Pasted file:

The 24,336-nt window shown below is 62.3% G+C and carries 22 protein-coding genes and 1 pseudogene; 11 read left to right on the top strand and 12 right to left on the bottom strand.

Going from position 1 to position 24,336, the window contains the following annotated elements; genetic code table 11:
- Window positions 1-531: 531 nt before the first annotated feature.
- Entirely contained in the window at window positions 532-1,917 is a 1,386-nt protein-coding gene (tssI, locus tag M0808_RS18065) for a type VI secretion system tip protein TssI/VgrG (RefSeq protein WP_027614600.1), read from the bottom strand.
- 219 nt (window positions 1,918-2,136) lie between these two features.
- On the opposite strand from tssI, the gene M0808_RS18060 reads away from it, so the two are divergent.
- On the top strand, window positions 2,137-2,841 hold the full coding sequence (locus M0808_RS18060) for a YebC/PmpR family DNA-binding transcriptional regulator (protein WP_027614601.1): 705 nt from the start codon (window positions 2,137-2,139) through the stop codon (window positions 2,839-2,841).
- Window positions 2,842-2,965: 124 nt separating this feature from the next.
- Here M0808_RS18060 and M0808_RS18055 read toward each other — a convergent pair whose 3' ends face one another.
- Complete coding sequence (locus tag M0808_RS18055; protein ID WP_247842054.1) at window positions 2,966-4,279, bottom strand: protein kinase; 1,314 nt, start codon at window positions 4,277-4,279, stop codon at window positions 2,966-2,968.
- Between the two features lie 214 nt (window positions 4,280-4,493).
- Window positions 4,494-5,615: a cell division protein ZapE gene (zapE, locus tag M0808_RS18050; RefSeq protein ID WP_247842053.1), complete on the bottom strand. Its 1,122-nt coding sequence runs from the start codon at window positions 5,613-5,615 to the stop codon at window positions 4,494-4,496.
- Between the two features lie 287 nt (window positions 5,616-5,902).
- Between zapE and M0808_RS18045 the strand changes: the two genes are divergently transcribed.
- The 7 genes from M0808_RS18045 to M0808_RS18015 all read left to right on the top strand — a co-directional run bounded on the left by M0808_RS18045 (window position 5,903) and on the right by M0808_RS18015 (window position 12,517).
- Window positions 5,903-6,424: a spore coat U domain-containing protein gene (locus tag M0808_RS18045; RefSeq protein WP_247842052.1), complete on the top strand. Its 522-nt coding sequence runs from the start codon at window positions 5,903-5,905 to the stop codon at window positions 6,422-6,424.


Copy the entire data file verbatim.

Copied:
The 24,336-nt window shown below is 62.3% G+C and carries 22 protein-coding genes and 1 pseudogene; 11 read left to right on the top strand and 12 right to left on the bottom strand.

Going from position 1 to position 24,336, the window contains the following annotated elements; genetic code table 11:
- Window positions 1-531: 531 nt before the first annotated feature.
- Entirely contained in the window at window positions 532-1,917 is a 1,386-nt protein-coding gene (tssI, locus tag M0808_RS18065) for a type VI secretion system tip protein TssI/VgrG (RefSeq protein WP_027614600.1), read from the bottom strand.
- 219 nt (window positions 1,918-2,136) lie between these two features.
- On the opposite strand from tssI, the gene M0808_RS18060 reads away from it, so the two are divergent.
- On the top strand, window positions 2,137-2,841 hold the full coding sequence (locus M0808_RS18060) for a YebC/PmpR family DNA-binding transcriptional regulator (protein WP_027614601.1): 705 nt from the start codon (window positions 2,137-2,139) through the stop codon (window positions 2,839-2,841).
- Window positions 2,842-2,965: 124 nt separating this feature from the next.
- Here M0808_RS18060 and M0808_RS18055 read toward each other — a convergent pair whose 3' ends face one another.
- Complete coding sequence (locus tag M0808_RS18055; protein ID WP_247842054.1) at window positions 2,966-4,279, bottom strand: protein kinase; 1,314 nt, start codon at window positions 4,277-4,279, stop codon at window positions 2,966-2,968.
- Between the two features lie 214 nt (window positions 4,280-4,493).
- Window positions 4,494-5,615: a cell division protein ZapE gene (zapE, locus tag M0808_RS18050; RefSeq protein ID WP_247842053.1), complete on the bottom strand. Its 1,122-nt coding sequence runs from the start codon at window positions 5,613-5,615 to the stop codon at window positions 4,494-4,496.
- Between the two features lie 287 nt (window positions 5,616-5,902).
- Between zapE and M0808_RS18045 the strand changes: the two genes are divergently transcribed.
- The 7 genes from M0808_RS18045 to M0808_RS18015 all read left to right on the top strand — a co-directional run bounded on the left by M0808_RS18045 (window position 5,903) and on the right by M0808_RS18015 (window position 12,517).
- Window positions 5,903-6,424: a spore coat U domain-containing protein gene (locus tag M0808_RS18045; RefSeq protein WP_247842052.1), complete on the top strand. Its 522-nt coding sequence runs from the start codon at window positions 5,903-5,905 to the stop codon at window positions 6,422-6,424.